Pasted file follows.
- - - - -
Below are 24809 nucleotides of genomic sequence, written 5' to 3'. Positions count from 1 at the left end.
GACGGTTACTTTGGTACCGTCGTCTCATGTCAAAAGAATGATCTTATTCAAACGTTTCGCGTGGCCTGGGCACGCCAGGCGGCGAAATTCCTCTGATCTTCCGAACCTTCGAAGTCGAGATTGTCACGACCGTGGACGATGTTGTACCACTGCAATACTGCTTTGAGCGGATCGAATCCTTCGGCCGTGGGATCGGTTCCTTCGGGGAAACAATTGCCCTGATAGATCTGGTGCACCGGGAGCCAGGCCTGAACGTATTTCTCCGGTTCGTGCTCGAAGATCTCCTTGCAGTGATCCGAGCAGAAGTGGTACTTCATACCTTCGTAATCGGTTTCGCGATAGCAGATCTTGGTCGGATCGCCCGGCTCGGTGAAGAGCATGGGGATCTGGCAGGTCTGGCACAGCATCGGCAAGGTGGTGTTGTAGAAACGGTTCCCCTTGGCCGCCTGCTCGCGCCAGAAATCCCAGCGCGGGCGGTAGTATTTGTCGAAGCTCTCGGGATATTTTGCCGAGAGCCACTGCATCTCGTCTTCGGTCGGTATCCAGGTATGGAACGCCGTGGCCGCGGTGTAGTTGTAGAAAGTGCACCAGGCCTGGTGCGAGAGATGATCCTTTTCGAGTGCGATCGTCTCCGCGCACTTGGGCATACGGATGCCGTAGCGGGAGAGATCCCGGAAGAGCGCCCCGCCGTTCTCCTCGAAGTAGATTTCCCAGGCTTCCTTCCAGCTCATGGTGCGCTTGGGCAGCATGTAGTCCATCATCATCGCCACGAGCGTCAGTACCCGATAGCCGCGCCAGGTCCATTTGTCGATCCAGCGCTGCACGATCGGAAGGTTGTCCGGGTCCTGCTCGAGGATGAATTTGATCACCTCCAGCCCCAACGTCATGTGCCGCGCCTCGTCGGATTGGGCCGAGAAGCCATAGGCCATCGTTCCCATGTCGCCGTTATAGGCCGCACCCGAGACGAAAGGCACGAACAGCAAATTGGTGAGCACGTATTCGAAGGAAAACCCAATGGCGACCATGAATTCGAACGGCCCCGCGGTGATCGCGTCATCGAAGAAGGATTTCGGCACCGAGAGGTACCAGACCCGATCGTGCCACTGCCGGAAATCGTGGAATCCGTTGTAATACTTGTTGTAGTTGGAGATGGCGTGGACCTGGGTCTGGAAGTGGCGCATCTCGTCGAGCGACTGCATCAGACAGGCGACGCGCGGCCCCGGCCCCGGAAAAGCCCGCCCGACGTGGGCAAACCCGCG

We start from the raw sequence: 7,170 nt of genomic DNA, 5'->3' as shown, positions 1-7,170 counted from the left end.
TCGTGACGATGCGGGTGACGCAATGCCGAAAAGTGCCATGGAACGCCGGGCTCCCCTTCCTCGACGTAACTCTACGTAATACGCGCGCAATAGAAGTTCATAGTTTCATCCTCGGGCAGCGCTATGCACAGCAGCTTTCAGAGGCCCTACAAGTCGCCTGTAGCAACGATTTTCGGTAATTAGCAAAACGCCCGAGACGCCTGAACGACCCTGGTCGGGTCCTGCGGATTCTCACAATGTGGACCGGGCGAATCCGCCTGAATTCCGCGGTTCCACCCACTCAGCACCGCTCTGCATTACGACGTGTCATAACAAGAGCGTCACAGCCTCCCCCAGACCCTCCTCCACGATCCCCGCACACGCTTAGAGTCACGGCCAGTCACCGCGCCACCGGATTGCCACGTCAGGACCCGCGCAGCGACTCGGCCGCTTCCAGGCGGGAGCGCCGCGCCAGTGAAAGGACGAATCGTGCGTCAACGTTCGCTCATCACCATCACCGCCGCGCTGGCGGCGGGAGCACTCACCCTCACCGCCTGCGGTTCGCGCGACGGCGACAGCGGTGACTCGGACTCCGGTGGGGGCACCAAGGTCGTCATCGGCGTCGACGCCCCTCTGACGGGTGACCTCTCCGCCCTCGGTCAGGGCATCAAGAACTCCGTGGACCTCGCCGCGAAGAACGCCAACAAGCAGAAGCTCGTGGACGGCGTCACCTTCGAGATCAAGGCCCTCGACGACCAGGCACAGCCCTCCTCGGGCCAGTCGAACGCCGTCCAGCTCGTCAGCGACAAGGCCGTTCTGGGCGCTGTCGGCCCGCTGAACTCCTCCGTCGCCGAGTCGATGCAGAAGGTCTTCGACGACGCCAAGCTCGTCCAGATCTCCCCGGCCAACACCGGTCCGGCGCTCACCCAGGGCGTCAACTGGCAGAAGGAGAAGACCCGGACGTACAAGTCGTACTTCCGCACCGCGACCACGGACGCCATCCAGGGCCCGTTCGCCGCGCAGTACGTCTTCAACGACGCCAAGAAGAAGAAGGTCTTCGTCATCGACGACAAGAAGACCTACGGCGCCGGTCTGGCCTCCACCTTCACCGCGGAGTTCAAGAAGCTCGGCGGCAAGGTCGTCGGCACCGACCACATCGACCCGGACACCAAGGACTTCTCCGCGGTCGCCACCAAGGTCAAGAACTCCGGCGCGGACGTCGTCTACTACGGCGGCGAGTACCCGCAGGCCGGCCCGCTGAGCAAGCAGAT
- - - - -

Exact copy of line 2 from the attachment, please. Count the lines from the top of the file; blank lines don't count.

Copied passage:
GACGGTTACTTTGGTACCGTCGTCTCATGTCAAAAGAATGATCTTATTCAAACGTTTCGCGTGGCCTGGGCACGCCAGGCGGCGAAATTCCTCTGATCTTCCGAACCTTCGAAGTCGAGATTGTCACGACCGTGGACGATGTTGTACCACTGCAATACTGCTTTGAGCGGATCGAATCCTTCGGCCGTGGGATCGGTTCCTTCGGGGAAACAATTGCCCTGATAGATCTGGTGCACCGGGAGCCAGGCCTGAACGTATTTCTCCGGTTCGTGCTCGAAGATCTCCTTGCAGTGATCCGAGCAGAAGTGGTACTTCATACCTTCGTAATCGGTTTCGCGATAGCAGATCTTGGTCGGATCGCCCGGCTCGGTGAAGAGCATGGGGATCTGGCAGGTCTGGCACAGCATCGGCAAGGTGGTGTTGTAGAAACGGTTCCCCTTGGCCGCCTGCTCGCGCCAGAAATCCCAGCGCGGGCGGTAGTATTTGTCGAAGCTCTCGGGATATTTTGCCGAGAGCCACTGCATCTCGTCTTCGGTCGGTATCCAGGTATGGAACGCCGTGGCCGCGGTGTAGTTGTAGAAAGTGCACCAGGCCTGGTGCGAGAGATGATCCTTTTCGAGTGCGATCGTCTCCGCGCACTTGGGCATACGGATGCCGTAGCGGGAGAGATCCCGGAAGAGCGCCCCGCCGTTCTCCTCGAAGTAGATTTCCCAGGCTTCCTTCCAGCTCATGGTGCGCTTGGGCAGCATGTAGTCCATCATCATCGCCACGAGCGTCAGTACCCGATAGCCGCGCCAGGTCCATTTGTCGATCCAGCGCTGCACGATCGGAAGGTTGTCCGGGTCCTGCTCGAGGATGAATTTGATCACCTCCAGCCCCAACGTCATGTGCCGCGCCTCGTCGGATTGGGCCGAGAAGCCATAGGCCATCGTTCCCATGTCGCCGTTATAGGCCGCACCCGAGACGAAAGGCACGAACAGCAAATTGGTGAGCACGTATTCGAAGGAAAACCCAATGGCGACCATGAATTCGAACGGCCCCGCGGTGATCGCGTCATCGAAGAAGGATTTCGGCACCGAGAGGTACCAGACCCGATCGTGCCACTGCCGGAAATCGTGGAATCCGTTGTAATACTTGTTGTAGTTGGAGATGGCGTGGACCTGGGTCTGGAAGTGGCGCATCTCGTCGAGCGACTGCATCAGACAGGCGACGCGCGGCCCCGGCCCCGGAAAAGCCCGCCCGACGTGGGCAAACCCGCG